* Madeloni agreed to vacate her office on May 31, 2013, and “no office space shall be provided to her beyond that date.”

* The original agreement immediately terminates Madeloni’s university employment as soon as she notifies UMass Amherst that she accepted “paid employment elsewhere.” Only the amended agreement made an exception for her employment as MTA president.

* The university agreed not to contest any claim Madeloni might make for state unemployment benefits and pledged to report her status as “laid off or hours reduced by employer.”

* Should Madeloni leave the MTA presidency, her employment with UMass Amherst would end on the same date.

* Madeloni was transferred from the School of Education to the Labor Studies Program, a place she has never worked and, because of the previous provision, she never will.

* If the Massachusetts Group Insurance Commission discontinues state support for Madeloni’s insurance coverage, she – not the university – is responsible for funding the full cost of her coverage.

* Madeloni has no faculty duties, no office and cannot receive administrative support. She is also banned from participating in faculty service or governance.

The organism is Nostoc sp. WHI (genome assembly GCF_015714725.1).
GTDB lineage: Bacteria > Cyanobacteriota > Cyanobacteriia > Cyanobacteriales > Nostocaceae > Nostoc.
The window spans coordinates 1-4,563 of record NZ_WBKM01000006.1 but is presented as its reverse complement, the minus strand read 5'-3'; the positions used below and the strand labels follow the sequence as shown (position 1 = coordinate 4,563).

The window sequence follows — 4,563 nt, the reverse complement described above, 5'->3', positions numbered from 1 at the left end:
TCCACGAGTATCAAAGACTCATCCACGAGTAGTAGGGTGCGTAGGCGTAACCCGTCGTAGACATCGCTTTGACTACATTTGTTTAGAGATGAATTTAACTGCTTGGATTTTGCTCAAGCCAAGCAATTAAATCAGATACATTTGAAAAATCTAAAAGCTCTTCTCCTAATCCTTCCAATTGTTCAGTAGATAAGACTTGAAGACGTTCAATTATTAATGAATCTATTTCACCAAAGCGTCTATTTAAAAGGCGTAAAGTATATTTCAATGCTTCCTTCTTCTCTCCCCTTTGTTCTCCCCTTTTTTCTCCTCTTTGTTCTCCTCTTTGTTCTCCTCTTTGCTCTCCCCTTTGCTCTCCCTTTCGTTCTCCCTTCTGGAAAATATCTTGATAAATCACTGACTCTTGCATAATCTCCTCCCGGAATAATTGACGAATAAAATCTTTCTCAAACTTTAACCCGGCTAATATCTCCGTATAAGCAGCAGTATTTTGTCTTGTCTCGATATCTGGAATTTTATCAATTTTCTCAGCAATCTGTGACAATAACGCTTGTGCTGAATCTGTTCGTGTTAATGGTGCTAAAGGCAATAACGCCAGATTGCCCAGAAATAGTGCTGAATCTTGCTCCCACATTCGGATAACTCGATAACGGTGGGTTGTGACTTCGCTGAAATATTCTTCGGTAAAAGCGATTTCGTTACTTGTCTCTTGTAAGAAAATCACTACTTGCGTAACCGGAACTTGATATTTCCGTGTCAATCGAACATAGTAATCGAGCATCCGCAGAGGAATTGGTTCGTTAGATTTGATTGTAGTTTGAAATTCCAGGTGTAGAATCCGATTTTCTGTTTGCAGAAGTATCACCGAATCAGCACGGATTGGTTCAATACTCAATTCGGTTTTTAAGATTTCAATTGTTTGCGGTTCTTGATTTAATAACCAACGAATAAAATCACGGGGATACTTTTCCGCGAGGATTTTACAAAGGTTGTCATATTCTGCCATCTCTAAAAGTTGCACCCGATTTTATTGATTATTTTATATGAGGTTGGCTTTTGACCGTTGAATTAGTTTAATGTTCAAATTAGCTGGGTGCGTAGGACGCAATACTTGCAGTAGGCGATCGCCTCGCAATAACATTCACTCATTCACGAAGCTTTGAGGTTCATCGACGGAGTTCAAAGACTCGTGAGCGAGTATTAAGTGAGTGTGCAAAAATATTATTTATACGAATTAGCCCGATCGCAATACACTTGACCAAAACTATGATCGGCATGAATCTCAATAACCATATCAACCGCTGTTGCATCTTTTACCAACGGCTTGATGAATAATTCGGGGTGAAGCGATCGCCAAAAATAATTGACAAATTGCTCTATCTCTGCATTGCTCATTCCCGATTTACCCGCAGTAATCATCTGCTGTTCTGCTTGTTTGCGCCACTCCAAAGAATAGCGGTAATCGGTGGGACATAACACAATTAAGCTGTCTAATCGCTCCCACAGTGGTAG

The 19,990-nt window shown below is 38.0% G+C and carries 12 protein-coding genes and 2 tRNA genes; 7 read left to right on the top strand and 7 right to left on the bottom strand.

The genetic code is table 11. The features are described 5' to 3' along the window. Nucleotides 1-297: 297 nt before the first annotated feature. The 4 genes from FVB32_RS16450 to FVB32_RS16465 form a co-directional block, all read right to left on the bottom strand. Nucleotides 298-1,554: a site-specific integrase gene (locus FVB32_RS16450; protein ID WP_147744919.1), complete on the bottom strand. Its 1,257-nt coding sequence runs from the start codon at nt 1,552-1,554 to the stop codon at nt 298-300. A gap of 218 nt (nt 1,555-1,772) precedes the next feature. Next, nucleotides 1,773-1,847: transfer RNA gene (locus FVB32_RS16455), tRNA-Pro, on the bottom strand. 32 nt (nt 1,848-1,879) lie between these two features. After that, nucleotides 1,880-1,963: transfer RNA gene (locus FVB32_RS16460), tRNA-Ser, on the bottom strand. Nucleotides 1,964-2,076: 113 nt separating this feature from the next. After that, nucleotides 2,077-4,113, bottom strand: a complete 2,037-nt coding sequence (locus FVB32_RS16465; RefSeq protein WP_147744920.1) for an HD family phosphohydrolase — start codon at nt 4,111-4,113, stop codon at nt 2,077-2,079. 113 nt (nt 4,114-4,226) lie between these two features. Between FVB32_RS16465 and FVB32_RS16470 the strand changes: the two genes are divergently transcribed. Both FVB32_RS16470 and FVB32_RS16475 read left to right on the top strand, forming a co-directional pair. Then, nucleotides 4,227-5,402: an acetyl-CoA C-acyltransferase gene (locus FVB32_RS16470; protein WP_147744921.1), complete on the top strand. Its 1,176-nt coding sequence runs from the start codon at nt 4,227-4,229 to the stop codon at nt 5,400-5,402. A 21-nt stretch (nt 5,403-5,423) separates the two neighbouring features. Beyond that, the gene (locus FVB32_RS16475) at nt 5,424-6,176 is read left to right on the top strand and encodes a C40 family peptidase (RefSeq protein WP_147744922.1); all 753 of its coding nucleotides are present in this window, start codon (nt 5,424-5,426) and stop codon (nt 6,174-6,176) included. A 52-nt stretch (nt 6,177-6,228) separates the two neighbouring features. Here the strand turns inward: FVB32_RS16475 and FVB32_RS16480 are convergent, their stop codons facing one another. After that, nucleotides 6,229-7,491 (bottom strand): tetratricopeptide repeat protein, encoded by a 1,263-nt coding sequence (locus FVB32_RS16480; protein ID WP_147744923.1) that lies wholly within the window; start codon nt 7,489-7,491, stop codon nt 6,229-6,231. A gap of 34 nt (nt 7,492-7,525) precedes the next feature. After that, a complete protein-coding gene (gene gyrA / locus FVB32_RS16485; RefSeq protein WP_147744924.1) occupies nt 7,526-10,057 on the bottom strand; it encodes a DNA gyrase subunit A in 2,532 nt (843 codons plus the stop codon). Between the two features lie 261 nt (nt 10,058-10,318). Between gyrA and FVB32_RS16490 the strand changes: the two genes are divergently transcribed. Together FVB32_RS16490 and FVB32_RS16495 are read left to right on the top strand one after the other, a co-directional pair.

* Madeloni and her heirs unconditionally release the university from suits or claims under a host of state and federal laws such as the Age Discrimination in Employment Act, the Americans with Disabilities Act, the Massachusetts Civil Rights Act, and other claims “of any nature whatsoever.”

* Madeloni and the union agree not to undertake any further grievances against the university, even on matters arising after the date of the agreement.

* Finally, one provision states, “Madeloni acknowledges that she has received consideration under this Agreement to which she would not otherwise be entitled.”

In essence, Madeloni surrendered all the rights of a UMass employee – salary, partially subsidized benefits, staff support, collaboration with colleagues, collectively bargained transfer and grievance procedures, and claims under civil rights law against future events – in order to maintain her job status in a “toxic and bullying workplace.” I thought unions were created to prevent all that.

Madeloni’s existence in two mutually exclusive states was possible only because – like Schrödinger’s cat – it was not observed. Now that the box is open, only one can be true. The minutiae of contract law may greatly affect education policy in Massachusetts one way or the other.

Recent Intercepts. EIA’s daily blog, Intercepts, covered these topics April 5-11:

* Sanders Win in Wisconsin: Sign of Union Strength or Union Weakness? Galvanized, again.

“Hey! We Are Nominee.” The lorem ipsum candidate.

* I Have An Alibi. Second-story job.

New York State United Teachers’ Finances. Too big to fail.

North Carolina Association of Educators’ Finances. Deducted.

Quote of the Week. “As a coalition, we need to gather 900,000 signatures to get our measure on the ballot. We are about 60 percent there, and we only have about three more weeks.” – Eric Heins, president of the California Teachers Association, updating union activists on the status of a ballot initiative to extend the state’s temporary income tax hikes until 2030. (April 9 speech to CTA State Council)